What is your background, and how did you get involved in the project in Ecuador?

I am a Brazilian citizen who has lived abroad for about 20 years, both in the United States and in Europe (Paris, France). I worked at the Inter-American Development Bank (IADB) as IT project manager until 2009, when I decided to radically change my life and started placing my actions, work and studies in areas that, in my understanding, have the potential to genuinely transform the world into a more inclusive and fairer place. I directed my interests to researching the fields of collective intelligence, collaborative movements, P2P dynamics, the commons, the open and sharing society, social business, complementary currencies, sustainable development and poverty reduction, having a particular interest in exploring alternative models to the conventional economic paradigms based in centralization and scarcity.

I spent most of 2012 in Brazil, and got actively involved with several P2P-related projects in Rio de Janeiro, where I currently live. I joined academic research groups on the Collaborative Economy and Peer Production in Brazil, carried out collaborative projects in Rio’s favelas, took part in civil society and social movement initiatives that proposed commons-oriented alternatives for the planet (such as the People’s Summit), and got involved with different projects related to the sharing economy in Brazil.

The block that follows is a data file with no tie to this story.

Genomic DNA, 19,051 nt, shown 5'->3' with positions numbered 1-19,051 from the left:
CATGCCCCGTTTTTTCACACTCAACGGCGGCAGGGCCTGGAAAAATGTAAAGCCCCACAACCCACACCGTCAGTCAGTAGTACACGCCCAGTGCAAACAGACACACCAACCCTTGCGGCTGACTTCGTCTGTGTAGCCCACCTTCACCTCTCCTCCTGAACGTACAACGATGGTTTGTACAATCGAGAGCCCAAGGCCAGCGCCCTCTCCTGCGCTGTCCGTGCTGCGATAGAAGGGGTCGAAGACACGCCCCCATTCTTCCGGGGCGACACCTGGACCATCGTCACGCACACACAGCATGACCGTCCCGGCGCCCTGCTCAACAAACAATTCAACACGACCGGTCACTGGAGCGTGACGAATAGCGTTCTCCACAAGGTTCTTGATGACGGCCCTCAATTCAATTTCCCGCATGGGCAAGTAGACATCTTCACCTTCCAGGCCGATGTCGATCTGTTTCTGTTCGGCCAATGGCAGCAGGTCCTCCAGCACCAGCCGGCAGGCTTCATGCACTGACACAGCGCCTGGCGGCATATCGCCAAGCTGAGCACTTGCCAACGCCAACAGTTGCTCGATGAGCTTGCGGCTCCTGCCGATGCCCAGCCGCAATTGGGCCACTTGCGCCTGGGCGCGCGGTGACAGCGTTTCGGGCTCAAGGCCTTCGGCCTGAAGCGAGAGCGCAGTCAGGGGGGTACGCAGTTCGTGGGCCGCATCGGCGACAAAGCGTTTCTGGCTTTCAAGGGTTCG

I have a B. Sc. in Computer Science, a M. Sc. in Strategy and Marketing, and have completed post-graduate courses in the area of Sustainable Development.

In September 2013, Michel Bauwens – who I first met in Brazil in July 2012, on the occasion of the Rio+20 UN meeting – invited me to be part of the research team that would be producing public policy recommendations for a transition to a Social Knowledge Economy in Ecuador. I immediately accepted the invitation!


You visited a lot of urban commons communities in Quito. What is your summary of their experiences and concerns ?

My research area, “Open infra-structures for collective life”, explored how citizens and communities could benefit from as well as take an active part in the building of a Social Knowledge Economy. On the one hand, we investigated how communities could, in an autonomous way, create and maintain mutualized infrastructures needed for their lives, such as housing and food systems. On the other hand, we explored how knowledge systems could be created and governed by communities.

The principles of solidarity and cooperation are deeply rooted in the Ecuadorian culture. Several community needs are achieved through autonomous practices whose origins come from the traditions of the Indigenous quechuas. The most well-known of these initiatives are mingas. These are community works towards common goals that have been extensively used in both urban and rural areas to supply the needs of the communities, such as improvement of roads or communal areas, and energy provision, and also as a means to cooperate among families, such as in the case of the building of a house. La minga de la quiteñidad, a yearly community-led event held in some Quito neighbourhoods, chose to promote recycling in one area (December 2014).